Since it is after Shkiah here in Yerushalayim (and thus ?”? ???), I will post (Not sure yet if I will do tomorrow as well)
This dvar torah is ??”? ?’ ???? ?”? ????? ????, who was taken from us 1 year ago, too young and too soon. We all miss him.
In this weeks Parsha, Mishpatim, it says:
??-???? ??? ???, ?? ??-???? ??? ??–??? ?????; ????-??? ???, ?? ????. ?? ??? ???? ????
When a man will open a pit, or when a man will dig a pit and not cover it… The “owner of the pit shall make restitution.
(Side note, ??? in Gematria (mispar katan) is 10, because one is only obligated on a pit of at least 10 tfachim)
The Vilna Gaon asks, why is the word ???, pit, written in full when referring to the opening (creating) of a pit, and written without the vav, ??, at the end of the passuk (will dig and not cover)?
The Gra answers that this is an allusion to a famous Chazal. Chazal state (Bava Kama) that if someone digs a pit of 9 t’fachim, and then someone else comes an makes this pit a pit of 10 tfachim, the 2nd guy is obligated for all damages caused by the pit, despite the fact he could argue he only did 10%.
This is why it says, ??-???? ??? ???, He created was a pit of 10 tfachim, he is obligated, since nothing else needs to be done to make this a halachic pit. Here it is written ??? in full, since it is not missing anything.
However, ??-???? ??? ??, even though he did not dig all 10 on his own, he is equally obligated.
There is a tremendous mussar here for us to see. Often we do not take the entire picture into account before doing things. We need to recognize that failing to do so can cause us to to harm. The second person only dug 1 tefach, but that was enough to make him obligated for the entire pit (despite the fact that the other 9 were done by others). Likewise we must be conscience of our surroundings and the entire picture when dealing with people. Lest we dig that final tefach.February 17, 2009 7:27 pm at 7:27 pm #1123760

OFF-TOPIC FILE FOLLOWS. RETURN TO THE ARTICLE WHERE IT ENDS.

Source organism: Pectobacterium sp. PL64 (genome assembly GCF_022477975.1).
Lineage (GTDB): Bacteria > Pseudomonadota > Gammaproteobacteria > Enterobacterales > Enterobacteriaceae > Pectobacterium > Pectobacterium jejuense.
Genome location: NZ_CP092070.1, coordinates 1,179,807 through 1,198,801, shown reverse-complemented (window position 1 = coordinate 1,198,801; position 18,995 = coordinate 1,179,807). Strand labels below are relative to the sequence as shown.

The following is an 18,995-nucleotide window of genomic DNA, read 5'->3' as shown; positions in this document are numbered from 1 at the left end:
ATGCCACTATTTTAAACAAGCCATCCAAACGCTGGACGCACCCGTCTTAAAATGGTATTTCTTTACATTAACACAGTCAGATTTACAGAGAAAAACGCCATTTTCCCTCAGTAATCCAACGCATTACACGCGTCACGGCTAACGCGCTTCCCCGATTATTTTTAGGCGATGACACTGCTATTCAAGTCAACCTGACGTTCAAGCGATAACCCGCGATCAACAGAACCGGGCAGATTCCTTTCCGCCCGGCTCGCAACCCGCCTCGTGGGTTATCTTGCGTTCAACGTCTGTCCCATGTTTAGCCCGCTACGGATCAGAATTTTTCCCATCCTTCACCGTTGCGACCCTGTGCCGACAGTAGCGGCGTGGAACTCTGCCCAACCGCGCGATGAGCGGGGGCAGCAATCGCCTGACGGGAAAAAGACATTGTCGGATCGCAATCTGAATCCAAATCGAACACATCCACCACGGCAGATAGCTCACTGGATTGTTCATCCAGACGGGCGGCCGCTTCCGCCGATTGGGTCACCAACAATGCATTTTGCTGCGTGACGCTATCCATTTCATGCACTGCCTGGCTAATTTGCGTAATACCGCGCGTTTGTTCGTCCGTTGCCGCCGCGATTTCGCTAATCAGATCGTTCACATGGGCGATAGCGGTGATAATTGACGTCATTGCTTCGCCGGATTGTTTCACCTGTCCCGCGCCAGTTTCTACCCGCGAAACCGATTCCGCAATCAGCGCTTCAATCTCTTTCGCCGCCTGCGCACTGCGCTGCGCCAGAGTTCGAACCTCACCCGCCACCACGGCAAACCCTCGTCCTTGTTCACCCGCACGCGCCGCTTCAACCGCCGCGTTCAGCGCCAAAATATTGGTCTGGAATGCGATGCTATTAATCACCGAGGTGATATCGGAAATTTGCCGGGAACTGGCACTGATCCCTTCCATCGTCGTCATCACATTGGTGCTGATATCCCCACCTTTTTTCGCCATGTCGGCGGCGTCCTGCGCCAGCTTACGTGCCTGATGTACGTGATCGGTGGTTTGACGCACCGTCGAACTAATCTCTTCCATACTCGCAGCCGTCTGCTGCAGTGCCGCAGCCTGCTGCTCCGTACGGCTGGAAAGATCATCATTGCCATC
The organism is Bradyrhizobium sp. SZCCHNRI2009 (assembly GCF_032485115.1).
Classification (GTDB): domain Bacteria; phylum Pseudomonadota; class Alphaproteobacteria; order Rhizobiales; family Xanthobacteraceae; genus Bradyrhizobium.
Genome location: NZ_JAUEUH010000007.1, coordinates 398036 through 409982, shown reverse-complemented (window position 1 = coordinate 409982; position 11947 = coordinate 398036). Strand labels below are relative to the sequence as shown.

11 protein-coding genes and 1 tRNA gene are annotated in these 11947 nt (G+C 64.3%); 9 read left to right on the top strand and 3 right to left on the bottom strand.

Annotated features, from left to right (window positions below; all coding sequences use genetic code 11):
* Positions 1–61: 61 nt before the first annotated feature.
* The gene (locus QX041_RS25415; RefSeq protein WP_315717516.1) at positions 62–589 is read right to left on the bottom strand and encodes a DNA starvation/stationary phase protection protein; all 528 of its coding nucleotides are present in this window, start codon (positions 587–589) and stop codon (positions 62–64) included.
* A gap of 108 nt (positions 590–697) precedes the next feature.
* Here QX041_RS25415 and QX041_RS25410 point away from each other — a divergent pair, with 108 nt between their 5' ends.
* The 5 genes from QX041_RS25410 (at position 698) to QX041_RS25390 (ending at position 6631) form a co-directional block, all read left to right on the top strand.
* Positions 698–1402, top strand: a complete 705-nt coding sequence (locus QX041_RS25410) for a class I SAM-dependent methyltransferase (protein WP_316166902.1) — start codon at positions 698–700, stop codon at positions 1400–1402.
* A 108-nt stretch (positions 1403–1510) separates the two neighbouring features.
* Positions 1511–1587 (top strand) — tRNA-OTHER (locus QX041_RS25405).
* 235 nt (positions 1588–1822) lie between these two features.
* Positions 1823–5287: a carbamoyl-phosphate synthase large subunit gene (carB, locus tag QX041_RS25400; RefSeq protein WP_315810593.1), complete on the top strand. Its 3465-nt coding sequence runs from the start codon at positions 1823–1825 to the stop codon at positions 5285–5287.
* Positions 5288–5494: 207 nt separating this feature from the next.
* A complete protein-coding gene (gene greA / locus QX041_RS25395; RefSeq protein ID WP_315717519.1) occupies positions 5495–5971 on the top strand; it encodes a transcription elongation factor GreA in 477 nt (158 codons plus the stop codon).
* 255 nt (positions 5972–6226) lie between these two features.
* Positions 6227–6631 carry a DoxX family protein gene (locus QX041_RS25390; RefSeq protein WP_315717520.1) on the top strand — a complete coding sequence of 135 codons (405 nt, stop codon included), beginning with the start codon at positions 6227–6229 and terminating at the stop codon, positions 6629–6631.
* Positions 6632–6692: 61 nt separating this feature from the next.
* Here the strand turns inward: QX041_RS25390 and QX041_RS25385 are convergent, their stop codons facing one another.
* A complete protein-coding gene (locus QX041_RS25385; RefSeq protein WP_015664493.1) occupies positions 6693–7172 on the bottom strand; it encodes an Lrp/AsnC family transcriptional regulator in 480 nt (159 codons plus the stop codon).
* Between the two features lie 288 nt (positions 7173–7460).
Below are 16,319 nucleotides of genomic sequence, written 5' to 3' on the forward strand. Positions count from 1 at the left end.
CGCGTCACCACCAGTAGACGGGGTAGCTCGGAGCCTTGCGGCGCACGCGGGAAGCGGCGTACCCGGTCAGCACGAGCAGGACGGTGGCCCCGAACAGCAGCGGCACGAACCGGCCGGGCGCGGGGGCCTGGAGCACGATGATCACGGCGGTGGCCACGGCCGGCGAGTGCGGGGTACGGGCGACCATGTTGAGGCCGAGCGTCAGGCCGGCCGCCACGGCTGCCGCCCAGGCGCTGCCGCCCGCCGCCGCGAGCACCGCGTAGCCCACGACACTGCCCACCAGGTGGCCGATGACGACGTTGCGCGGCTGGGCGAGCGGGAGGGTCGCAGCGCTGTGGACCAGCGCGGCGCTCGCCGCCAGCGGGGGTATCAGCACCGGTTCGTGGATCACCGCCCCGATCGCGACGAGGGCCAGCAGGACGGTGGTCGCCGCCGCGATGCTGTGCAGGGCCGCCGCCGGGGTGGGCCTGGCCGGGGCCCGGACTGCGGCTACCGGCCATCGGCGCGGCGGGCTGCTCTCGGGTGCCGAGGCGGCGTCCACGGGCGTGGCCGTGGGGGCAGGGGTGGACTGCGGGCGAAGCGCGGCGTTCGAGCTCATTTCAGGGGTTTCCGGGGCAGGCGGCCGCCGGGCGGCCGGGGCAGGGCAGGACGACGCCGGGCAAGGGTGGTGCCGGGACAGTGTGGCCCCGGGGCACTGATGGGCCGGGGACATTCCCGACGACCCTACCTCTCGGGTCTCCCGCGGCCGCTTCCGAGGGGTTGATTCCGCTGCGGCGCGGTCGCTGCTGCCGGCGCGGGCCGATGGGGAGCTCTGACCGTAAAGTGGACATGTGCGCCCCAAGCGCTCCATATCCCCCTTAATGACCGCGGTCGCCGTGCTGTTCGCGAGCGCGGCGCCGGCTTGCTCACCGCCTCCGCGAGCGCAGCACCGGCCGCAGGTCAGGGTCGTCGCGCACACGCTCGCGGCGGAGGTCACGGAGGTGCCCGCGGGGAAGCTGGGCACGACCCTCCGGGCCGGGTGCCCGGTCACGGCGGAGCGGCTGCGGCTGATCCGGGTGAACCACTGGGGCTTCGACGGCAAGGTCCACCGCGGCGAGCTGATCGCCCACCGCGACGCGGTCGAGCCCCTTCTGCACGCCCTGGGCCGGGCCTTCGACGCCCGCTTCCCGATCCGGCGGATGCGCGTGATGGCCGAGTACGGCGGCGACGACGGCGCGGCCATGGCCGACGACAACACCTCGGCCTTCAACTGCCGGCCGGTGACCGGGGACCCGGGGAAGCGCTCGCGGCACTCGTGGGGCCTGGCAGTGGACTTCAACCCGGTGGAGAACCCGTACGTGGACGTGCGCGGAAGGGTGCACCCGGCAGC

JayMatt19: great vort!!! ?’ ???? ?”? ????? ???? ‘s neshama should have an aliyah!!!February 18, 2009 6:59 am at 6:59 am #1123761
JayMatt: shkoyach, ?’ ???? ?”? ????? ???? neshama should have an aliyah.$February 18, 2009 10:06 am at 10:06 am #1123762
This dvar torah is ??”? ?’ ???? ?”? ????? ????, who was taken from us 1 year ago, too young and too soon. We all miss him (and thanks to everyone who came to the siyum last night).
As well as Amichai’s father yona ben naftoli hertz z’l
The nishamos should have a aliya.
The following is taken from R’ Schwab on Prayer.
Why 18 brachos? Why did the anshei kneses hagedolah establish the Amida prayer with 18 brachos (the 19th was added later)? What is the significances?
Quite a few reasons have been sited by the Chachamim
-?? ???? ??? ???? ?”? ?????? ??????? ???, (Gemarra Brachos) – Corresponding to the 18 times Hashem’s name appears in Krias Shema
– (Yerushalmi in Brachos) ??? ????? ??? ??? ????? ???? ?”? ????? ????? ?????? ????? ????? ???? ????- Corrsponding to the 18 times the names Avraham, Yitzchak and Yaakov appear as a unit in the Torah
– ??? ????? ?? ????? ??? ?’ ????? ???? ?”? ??????? ????? ????? ????, Corresponding to the 18 times it says “???? ??? ?’, ??-???. In pekudei, talking about the construction of the mishkan
– (Midrash Tanchuma) – Corresponding to the 18 perakim of tehillim (from the beginning until #19, ???? ???-?, ???? ???). According to our siddurim ???? ???-?, ???? ??? is number 20. The gemarra says that the 1st 2 are counted as one. When the chachamim added the 19th bracha to the amida, they were spit into 2, so that there would be 19 tehillim prior to ???? ???-?, ???? ???. Perhaps, when the Bracha of ????????????????? is no longer needed, they will be counted as one, once again.